FW: Coil Efficiency (and true wattmeter)

From: 	richard hull[SMTP:rhull-at-richmond.infi-dot-net]
Sent: 	Wednesday, June 25, 1997 6:20 PM
To: 	Tesla List
Subject: 	Re: Coil Efficiency (and true wattmeter)

>Malcolm, All,
>I agree.  Can you suggest a simple way to measure the capacitor voltage?
>Regarding wall plug power; who knows how the distorted and pulsed
>waveforms are affecting our ammeters and wattmeters.  To solve the
>problem, I suggest that we all build the optical isolator wattmeter
>suggested by Dave Sharpe of the TCBOR.  Dave has I believe posted
>info on the results of the project...and I believe accuracy was within
>5% which is a lot better than any typical meter, because this optical
>isolator device gives an accurate representation of the true 
>instantaneous power delivered to the load even  with a wandering 
>input voltage and a non-linear, reactive load.   The max power input
>for the circuit is 1300 watts, but maybe this can be "upped" using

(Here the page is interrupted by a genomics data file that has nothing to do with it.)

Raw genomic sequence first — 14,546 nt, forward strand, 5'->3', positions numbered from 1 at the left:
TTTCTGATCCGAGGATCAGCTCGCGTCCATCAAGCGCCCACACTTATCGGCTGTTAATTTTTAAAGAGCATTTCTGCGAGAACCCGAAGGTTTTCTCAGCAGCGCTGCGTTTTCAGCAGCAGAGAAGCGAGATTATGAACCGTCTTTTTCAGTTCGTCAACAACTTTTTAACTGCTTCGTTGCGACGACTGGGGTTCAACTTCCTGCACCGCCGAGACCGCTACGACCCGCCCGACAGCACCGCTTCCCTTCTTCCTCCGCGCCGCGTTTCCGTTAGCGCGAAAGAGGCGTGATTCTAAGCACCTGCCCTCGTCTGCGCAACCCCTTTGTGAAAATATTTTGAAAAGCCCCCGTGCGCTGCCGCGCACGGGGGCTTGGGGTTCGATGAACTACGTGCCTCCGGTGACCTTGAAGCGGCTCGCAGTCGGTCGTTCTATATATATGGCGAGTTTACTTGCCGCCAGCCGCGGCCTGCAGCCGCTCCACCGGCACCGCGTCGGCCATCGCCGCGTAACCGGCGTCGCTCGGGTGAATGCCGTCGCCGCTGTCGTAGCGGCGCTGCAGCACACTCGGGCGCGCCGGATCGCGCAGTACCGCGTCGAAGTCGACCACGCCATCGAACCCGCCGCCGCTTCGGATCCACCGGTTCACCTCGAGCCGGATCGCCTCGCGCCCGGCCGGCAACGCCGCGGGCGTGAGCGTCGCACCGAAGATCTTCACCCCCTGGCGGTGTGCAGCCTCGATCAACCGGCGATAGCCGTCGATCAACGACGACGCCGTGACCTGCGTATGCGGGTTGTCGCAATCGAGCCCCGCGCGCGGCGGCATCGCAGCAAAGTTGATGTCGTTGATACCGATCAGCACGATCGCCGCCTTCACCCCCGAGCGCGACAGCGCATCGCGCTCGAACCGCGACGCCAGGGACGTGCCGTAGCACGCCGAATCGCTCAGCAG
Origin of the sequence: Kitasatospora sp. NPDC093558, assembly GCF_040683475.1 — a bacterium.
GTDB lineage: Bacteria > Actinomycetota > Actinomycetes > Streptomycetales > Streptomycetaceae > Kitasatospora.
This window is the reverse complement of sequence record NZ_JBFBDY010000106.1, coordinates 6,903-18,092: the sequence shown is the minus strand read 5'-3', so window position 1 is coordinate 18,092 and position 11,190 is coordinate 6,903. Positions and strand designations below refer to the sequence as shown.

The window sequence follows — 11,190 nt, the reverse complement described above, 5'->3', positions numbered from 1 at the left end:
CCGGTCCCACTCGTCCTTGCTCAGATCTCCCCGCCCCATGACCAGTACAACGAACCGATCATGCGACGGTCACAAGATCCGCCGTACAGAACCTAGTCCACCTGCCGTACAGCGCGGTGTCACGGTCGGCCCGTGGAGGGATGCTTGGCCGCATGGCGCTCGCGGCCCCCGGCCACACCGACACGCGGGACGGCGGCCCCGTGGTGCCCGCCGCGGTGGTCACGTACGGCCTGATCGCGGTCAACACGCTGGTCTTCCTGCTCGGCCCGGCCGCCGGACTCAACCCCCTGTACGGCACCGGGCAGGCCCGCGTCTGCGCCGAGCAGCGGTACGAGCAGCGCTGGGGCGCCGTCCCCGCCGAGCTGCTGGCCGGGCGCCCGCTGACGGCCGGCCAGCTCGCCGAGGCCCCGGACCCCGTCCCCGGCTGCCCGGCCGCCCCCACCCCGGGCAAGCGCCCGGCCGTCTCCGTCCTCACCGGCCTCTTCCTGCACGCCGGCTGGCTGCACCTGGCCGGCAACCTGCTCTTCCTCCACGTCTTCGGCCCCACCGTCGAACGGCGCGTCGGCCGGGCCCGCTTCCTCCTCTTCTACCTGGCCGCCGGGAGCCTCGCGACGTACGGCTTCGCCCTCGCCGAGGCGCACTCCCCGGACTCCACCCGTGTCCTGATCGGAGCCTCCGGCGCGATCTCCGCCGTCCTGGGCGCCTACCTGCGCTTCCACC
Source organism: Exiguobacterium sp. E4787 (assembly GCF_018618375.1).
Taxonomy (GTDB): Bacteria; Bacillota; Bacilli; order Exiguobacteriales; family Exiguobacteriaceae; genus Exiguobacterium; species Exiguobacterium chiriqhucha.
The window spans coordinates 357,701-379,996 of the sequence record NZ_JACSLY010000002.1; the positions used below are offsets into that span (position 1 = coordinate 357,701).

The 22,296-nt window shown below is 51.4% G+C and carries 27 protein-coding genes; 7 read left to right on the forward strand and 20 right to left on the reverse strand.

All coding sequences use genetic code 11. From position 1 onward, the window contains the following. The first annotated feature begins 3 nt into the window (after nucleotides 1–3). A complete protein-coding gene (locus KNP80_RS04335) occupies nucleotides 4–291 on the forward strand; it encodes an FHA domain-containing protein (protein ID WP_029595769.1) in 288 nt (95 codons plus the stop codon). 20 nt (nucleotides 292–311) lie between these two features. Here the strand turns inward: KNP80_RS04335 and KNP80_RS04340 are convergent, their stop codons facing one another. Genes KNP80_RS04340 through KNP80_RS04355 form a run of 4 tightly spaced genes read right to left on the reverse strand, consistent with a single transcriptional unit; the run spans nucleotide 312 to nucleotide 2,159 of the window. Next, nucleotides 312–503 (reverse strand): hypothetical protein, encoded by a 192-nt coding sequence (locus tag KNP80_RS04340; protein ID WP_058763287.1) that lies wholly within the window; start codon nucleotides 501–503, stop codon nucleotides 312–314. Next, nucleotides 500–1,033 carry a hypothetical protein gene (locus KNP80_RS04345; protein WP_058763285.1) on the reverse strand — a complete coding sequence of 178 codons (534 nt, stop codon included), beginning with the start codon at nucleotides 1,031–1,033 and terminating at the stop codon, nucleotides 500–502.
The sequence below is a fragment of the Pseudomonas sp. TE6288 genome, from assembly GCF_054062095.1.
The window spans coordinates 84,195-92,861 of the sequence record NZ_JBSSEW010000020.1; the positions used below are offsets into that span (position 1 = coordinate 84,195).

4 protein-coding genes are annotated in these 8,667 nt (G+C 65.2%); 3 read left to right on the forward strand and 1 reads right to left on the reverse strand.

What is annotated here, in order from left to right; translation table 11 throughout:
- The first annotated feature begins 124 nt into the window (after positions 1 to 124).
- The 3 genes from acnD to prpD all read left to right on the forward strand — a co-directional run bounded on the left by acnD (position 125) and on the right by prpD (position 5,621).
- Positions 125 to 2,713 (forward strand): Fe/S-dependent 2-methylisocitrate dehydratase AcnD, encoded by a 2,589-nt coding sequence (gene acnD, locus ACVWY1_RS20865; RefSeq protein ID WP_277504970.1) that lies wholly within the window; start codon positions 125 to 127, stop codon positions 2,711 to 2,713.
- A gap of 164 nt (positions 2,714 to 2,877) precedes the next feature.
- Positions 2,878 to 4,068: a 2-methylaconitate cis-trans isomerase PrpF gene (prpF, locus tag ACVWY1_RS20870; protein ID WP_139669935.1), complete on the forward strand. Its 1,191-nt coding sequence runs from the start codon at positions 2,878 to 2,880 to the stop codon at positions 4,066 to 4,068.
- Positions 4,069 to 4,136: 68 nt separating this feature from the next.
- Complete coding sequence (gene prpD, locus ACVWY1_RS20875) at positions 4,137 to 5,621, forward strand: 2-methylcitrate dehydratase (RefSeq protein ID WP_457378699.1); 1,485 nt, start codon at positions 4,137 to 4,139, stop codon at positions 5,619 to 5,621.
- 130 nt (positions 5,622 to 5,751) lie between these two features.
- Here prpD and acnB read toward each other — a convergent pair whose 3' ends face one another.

>appropriate shunts.  I haven't built one yet, but I don't really think 
>there's any choice, unless someone can suggest something simpler
>of comparable accuracy.
>Maybe Dave will add some more info here about his unit.
>John Freau
>John, All

Agreed!  Dave Sharpe's submitted wattmeter is waveform/power factor
insensitive and will give absolute true watts consusmed at the plug! 

 I measure the capacitor voltage with a capacitive divider system and the
tank or cap current with a Pearson wideband C.T.  Feed one into each channel
of a DSO scope. Use AXB math function and the resultant wave worm is the
time ordered instantaneous record of wattage in the tank.  It is vastly less
efficient than anyone would imagine and the losses are huge (make that
beyond belief (as I have stated many times before on this list.)  Wall power
is just a loss we must live with with current gap switches and other
materials used by the cloiler.  The H2 Thyratron allows good watt efficient
performance, but is not as robust as the lousiest spark gap and is not
capable of remaining on for the desired time in lightly coupled systems.

Also, my work has shown that the instantaneous impulse power in the hottest
systems is below that calculated by the classic surge impedance equation due
to the voltage rapidly dropping as the current rises.  This indicates
substantial losses in the switching device and tank circuit components.
Also in the power tranny, I would imagine.

Malcolm is right about the loses.

Richard Hull, TCBOR